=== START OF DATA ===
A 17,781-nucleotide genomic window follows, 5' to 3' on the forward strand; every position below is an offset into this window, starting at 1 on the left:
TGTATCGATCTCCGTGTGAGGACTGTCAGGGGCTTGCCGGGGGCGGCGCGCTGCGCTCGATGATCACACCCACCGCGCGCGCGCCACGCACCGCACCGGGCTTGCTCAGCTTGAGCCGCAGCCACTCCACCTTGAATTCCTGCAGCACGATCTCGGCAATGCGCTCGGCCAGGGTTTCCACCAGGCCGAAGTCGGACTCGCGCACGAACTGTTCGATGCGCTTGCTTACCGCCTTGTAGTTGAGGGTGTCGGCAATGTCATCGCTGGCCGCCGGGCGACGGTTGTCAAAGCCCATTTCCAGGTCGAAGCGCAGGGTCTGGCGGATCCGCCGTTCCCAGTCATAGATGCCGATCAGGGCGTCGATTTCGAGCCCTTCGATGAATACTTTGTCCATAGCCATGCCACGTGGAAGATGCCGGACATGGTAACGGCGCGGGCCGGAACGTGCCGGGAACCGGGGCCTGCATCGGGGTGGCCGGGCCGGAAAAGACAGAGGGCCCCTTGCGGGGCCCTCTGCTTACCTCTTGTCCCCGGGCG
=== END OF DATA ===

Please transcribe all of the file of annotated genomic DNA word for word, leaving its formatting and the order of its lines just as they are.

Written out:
A 17,781-nucleotide genomic window follows, 5' to 3' on the forward strand; every position below is an offset into this window, starting at 1 on the left:
TGTATCGATCTCCGTGTGAGGACTGTCAGGGGCTTGCCGGGGGCGGCGCGCTGCGCTCGATGATCACACCCACCGCGCGCGCGCCACGCACCGCACCGGGCTTGCTCAGCTTGAGCCGCAGCCACTCCACCTTGAATTCCTGCAGCACGATCTCGGCAATGCGCTCGGCCAGGGTTTCCACCAGGCCGAAGTCGGACTCGCGCACGAACTGTTCGATGCGCTTGCTTACCGCCTTGTAGTTGAGGGTGTCGGCAATGTCATCGCTGGCCGCCGGGCGACGGTTGTCAAAGCCCATTTCCAGGTCGAAGCGCAGGGTCTGGCGGATCCGCCGTTCCCAGTCATAGATGCCGATCAGGGCGTCGATTTCGAGCCCTTCGATGAATACTTTGTCCATAGCCATGCCACGTGGAAGATGCCGGACATGGTAACGGCGCGGGCCGGAACGTGCCGGGAACCGGGGCCTGCATCGGGGTGGCCGGGCCGGAAAAGACAGAGGGCCCCTTGCGGGGCCCTCTGCTTACCTCTTGTCCCCGGGCG